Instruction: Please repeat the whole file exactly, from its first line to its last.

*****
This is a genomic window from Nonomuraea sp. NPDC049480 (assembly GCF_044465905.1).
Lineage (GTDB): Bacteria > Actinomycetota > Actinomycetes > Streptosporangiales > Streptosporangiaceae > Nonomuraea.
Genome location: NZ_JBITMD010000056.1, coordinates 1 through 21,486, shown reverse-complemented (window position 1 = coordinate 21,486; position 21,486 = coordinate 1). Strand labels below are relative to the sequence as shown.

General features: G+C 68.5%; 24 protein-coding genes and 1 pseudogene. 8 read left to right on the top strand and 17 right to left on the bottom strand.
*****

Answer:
This is a genomic window from Nonomuraea sp. NPDC049480 (assembly GCF_044465905.1).
Lineage (GTDB): Bacteria > Actinomycetota > Actinomycetes > Streptosporangiales > Streptosporangiaceae > Nonomuraea.
Genome location: NZ_JBITMD010000056.1, coordinates 1 through 21,486, shown reverse-complemented (window position 1 = coordinate 21,486; position 21,486 = coordinate 1). Strand labels below are relative to the sequence as shown.

General features: G+C 68.5%; 24 protein-coding genes and 1 pseudogene. 8 read left to right on the top strand and 17 right to left on the bottom strand.